by Tan Yihan
Four local non-profits are joining forces to ensure one of Singaporeans’ favourite pastimes – eating out – does not come at the expense of our planet and future generations. The joint initiative, “Makan SG”, was introduced on Sunday (June 3) at a public talk held by the four organisations: Centre for a Responsible Future (CRF), People’s Movement to Stop Haze (PM Haze), Plastic-Lite Singapore, and Zero Waste SG.
Makan SG encourages eateries to address five key areas: having more plant-based options, sourcing palm-based cooking oil sustainably, conserving energy, minimising the use of disposable plastics, as well as reducing and recycling waste.
A 2016 study by the World Resources Institute revealed that people in wealthier countries were consuming up to twice as much protein as they needed. It calculated that if the world’s 2 billion high consumers cut their meat and dairy consumption by 40%, it would save an area twice the size of India and the avoided greenhouse emissions would be equivalent to three times the global emissions in 2009.
“Small changes (in the way we eat) can help make big changes in our environment globally”, noted Aishwarya Maythil, Projects Director at CRF, thereby helping to sustain a healthy and livable environment for current and future generations.
For example, it addresses the problem of plastics, which can last for hundreds of years in our environment. Pek Shibao, Head of Eateries Outreach at Plastic-Lite Singapore, warned of growing evidence that plastics are entering the food chain and into our bodies.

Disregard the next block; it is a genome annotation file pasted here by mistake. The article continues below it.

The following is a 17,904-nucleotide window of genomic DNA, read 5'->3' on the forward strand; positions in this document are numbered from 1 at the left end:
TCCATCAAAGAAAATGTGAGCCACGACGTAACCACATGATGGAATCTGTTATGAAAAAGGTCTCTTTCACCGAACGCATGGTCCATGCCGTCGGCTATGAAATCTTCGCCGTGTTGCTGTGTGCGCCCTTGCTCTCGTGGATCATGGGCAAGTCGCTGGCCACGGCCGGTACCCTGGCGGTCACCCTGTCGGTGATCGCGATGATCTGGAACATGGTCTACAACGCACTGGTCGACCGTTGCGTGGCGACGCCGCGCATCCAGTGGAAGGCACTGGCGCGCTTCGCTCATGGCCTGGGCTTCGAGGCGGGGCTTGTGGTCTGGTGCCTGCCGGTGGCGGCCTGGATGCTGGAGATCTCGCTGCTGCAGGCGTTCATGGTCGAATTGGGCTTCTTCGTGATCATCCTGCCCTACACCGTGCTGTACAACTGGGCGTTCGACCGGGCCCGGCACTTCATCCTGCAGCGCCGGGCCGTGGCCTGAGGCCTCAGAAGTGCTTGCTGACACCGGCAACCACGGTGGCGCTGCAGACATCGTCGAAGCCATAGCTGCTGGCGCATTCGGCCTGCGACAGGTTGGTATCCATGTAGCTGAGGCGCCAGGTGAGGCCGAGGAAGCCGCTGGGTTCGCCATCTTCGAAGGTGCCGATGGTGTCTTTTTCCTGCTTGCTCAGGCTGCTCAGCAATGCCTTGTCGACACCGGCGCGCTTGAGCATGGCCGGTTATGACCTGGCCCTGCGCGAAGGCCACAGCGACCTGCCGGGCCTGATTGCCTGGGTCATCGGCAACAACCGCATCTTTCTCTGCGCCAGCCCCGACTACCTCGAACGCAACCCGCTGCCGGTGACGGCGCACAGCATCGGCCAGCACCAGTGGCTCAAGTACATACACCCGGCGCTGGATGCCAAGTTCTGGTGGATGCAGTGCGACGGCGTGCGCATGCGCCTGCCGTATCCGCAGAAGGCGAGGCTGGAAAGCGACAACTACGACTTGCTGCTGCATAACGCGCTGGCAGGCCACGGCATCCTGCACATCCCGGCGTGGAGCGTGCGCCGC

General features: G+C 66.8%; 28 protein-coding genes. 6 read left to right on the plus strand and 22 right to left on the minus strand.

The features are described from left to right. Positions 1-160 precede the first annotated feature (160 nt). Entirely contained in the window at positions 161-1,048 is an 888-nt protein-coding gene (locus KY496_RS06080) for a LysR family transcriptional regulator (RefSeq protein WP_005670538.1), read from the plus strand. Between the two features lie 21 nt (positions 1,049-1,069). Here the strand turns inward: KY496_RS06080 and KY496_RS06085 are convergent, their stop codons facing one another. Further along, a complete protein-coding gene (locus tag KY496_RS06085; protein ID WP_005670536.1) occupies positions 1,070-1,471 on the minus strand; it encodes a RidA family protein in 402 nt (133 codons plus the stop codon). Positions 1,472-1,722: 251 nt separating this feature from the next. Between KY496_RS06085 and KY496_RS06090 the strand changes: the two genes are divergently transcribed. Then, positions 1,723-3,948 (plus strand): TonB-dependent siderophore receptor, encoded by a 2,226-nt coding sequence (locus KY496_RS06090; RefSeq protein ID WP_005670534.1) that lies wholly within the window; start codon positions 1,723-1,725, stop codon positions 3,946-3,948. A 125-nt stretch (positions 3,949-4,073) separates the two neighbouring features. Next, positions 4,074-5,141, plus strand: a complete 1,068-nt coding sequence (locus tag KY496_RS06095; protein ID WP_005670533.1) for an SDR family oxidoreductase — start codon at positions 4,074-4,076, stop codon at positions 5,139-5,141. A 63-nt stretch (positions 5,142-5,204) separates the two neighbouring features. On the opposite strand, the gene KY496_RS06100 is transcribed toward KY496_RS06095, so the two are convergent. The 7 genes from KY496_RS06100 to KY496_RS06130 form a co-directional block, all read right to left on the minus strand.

Recently, it was reported that a whale died after eating more than 80 plastic bags.
The goal for Makan SG is thus to build a positive ecosystem where eateries are encouraged to become sustainable, while customers are supportive of eateries making a difference, declared Zhang Wen, Executive Director at PM Haze.
Eateries, however, face challenges in reducing their impact on the planet. Ryan Lawrence, Business Analyst at Saladstop!, revealed difficulties in identifying suitable suppliers for eco-friendly ingredients, managing disposables used in takeaway and delivery, and also explaining changes to customers and counter staff.
To help eateries along their sustainability journey, Makan SG has therefore developed a guide which will be further refined in collaboration with eateries over the next few months. A list of suppliers and cost-effective tips for being sustainable will be included in the guide.
Consumers will also be able to identify sustainable eateries through a Sustainable Restaurant Assessment and Ranking system, which will be released in early 2019.
Evelyn Eng-Lim, a participant at the talk, commented that Makan SG is “very useful and positive in making more sustainable the concept of eating.”
The non-profits will also work together to raise awareness amongst the public of personal actions that they can take when eating out to help restaurants go green, such as avoiding straws, using Bring Your Own (BYO) containers and cutlery, and ordering smaller portions.
With support from governing bodies and community groups, informed decisions by consumers, and sufficient planning and long-term commitment from restaurants and eateries, the journey towards sustainability can be made both simpler and more rewarding.